Leach Pottery Residency - April 2015

Japanese potter Yusuke Matsubayashi was born in 1981 to a family whose history of potting goes back to the sixteenth century. He is the eldest son of Hosai Matsubayashi, the fifteenth general master of the Asahi Pottery in the famed town of Uji, Kyoto, Japan’s oldest centre for tea cultivation. The pottery specializes in tea ceremony vessels and has been in continuous production for over four hundred years, through fifteen generations of the Matsubayashi family.

Yusuke trained under his father at the Asahi Pottery, exhibiting his work in Japan as well as further afield in China, Taiwan, France and the USA. His first trip to London in 2013 included a visit to the British Museum to see a display of pots by his great, great uncle Tsurunosuke Matsubayashi, on show alongside the work of Kenkichi Tomimoto, Bernard Leach and Shoji Hamada. Shortly after establishing the Leach Pottery in 1920, Leach and Hamada invited Tsurunosuke to come to St Ives to build a triple-chambered kiln in the traditional Japanese manner. It was the first Japanese climbing kiln in the western world, and remained in service until the 1970s. 

Inspired by his visit to the British Museum, his family’s historic connection to St Ives pottery and personal diaries written by Tsurunosuke during his time in St Ives, Yusuke became keen to define the relationship between his own work and that currently in production at the Leach Pottery. “My usual work is very different from work created in the traditional Leach style. But during my residency here at the Pottery I spent time thinking about the Leach ethos, and about Tsurunosuke’s contribution to the relationship between Eastern and Western ceramics. I would be pleased if my time here would serve to highlight the importance of his work.”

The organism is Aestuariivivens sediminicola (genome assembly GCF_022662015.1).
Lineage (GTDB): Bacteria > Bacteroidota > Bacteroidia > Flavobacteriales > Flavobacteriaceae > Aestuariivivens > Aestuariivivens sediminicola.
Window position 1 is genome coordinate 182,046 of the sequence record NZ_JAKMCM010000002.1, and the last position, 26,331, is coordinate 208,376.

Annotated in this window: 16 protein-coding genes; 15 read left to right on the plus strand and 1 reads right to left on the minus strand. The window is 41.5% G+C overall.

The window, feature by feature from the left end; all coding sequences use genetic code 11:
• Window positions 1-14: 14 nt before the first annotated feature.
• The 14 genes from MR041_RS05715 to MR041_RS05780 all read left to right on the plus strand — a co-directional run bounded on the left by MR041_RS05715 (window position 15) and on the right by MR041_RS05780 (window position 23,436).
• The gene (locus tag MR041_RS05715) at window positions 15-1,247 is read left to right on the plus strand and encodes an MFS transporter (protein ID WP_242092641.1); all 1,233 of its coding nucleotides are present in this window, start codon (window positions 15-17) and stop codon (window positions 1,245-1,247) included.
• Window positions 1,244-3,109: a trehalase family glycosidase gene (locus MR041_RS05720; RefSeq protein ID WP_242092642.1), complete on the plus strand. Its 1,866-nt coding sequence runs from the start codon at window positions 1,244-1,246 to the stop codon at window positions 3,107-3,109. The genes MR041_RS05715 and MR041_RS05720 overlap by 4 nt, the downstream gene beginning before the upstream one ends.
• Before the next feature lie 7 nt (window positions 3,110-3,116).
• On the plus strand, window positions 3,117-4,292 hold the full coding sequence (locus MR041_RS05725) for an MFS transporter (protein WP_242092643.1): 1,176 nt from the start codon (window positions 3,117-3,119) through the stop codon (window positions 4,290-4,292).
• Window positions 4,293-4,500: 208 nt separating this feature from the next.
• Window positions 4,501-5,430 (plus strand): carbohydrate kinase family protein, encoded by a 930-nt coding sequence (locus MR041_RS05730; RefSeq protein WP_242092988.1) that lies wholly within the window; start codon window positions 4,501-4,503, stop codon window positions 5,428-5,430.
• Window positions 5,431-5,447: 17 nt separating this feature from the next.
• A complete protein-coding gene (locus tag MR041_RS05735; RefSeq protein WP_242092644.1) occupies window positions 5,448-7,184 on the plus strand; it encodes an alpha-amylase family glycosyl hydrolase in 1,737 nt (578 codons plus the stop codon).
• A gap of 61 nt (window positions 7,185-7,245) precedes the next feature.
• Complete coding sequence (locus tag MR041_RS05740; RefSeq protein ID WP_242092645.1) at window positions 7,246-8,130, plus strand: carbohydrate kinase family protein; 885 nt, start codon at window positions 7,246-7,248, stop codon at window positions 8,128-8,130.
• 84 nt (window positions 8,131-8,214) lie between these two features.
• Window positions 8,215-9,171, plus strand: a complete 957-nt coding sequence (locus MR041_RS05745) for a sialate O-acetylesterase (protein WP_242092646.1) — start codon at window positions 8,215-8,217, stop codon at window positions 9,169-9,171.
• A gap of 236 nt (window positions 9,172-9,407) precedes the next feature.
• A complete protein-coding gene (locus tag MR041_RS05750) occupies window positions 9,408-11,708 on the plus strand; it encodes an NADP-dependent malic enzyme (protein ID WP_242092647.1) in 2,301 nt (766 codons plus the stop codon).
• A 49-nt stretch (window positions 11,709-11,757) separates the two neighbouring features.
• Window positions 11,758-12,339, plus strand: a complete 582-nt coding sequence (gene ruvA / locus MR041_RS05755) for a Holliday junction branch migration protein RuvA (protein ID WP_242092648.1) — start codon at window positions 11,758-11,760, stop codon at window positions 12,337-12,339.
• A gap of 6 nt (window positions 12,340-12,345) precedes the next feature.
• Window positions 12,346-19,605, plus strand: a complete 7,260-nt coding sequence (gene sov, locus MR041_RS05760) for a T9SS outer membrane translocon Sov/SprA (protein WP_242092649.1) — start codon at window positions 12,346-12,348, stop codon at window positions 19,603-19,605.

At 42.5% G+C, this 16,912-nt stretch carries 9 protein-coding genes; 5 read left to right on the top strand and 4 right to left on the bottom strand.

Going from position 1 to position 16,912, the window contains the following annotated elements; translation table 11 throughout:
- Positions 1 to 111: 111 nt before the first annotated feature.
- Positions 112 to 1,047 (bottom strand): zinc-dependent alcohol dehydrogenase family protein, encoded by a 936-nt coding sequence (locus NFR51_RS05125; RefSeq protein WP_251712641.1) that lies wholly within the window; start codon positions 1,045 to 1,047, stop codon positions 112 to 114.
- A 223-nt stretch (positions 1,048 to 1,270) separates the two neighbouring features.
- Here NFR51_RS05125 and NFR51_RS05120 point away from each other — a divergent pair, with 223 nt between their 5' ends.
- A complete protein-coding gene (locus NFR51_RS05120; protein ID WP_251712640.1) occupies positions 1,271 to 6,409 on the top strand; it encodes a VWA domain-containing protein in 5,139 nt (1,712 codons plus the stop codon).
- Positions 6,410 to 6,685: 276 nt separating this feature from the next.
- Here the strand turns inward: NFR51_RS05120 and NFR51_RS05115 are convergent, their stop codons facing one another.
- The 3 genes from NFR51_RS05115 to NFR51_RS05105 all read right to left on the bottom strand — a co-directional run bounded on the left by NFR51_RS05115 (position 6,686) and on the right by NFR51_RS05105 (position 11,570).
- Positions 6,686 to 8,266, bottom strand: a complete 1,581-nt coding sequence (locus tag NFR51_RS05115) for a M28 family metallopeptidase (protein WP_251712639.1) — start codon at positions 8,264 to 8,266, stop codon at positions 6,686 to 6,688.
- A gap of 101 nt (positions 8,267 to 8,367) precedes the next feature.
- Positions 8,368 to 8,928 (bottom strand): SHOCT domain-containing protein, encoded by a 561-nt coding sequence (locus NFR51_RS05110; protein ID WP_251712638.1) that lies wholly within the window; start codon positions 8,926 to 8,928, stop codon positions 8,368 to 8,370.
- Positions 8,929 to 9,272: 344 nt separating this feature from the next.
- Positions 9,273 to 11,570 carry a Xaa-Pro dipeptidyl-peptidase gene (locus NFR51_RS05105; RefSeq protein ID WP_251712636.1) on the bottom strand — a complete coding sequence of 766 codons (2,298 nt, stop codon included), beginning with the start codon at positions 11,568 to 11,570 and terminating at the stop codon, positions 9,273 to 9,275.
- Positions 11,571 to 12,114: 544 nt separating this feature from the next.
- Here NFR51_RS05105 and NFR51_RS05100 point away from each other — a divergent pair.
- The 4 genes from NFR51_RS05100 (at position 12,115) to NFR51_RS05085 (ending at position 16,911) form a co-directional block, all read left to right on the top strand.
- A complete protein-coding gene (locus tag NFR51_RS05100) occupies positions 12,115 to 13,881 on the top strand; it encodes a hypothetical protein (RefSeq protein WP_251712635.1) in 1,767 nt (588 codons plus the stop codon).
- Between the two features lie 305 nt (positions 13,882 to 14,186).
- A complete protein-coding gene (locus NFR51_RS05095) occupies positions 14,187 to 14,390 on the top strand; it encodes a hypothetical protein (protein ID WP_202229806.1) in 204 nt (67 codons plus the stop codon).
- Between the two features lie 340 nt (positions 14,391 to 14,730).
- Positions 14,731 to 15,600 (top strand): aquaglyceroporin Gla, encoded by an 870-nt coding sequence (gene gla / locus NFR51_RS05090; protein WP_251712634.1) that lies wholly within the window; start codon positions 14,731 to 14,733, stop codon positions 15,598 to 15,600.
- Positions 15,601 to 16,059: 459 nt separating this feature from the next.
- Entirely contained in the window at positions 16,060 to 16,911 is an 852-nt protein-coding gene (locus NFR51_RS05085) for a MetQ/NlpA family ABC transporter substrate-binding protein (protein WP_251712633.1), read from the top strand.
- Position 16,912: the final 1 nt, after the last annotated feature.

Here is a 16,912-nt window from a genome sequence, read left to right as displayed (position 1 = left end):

Echoing techniques seen in the Tsurunosuke collection at the British Museum, Yusuke has combined grey Cornish and red Japanese clays to create a collection of over 40 tea vessels symbolic of a century of mutual influence between British and Japanese pottery. He has experimented with local materials, old Leach glaze recipes and traditional Japanese techniques to create thickly textured layers of slips and glazes which enhance the simple beauty of these uniquely conceived works. 

A selection of these tea vessels will be available for sale in the Leach Pottery shop from Saturday 25th April. The remaining works will be exhibited at the Japanese Embassy, London in 2016 - dates to be confirmed.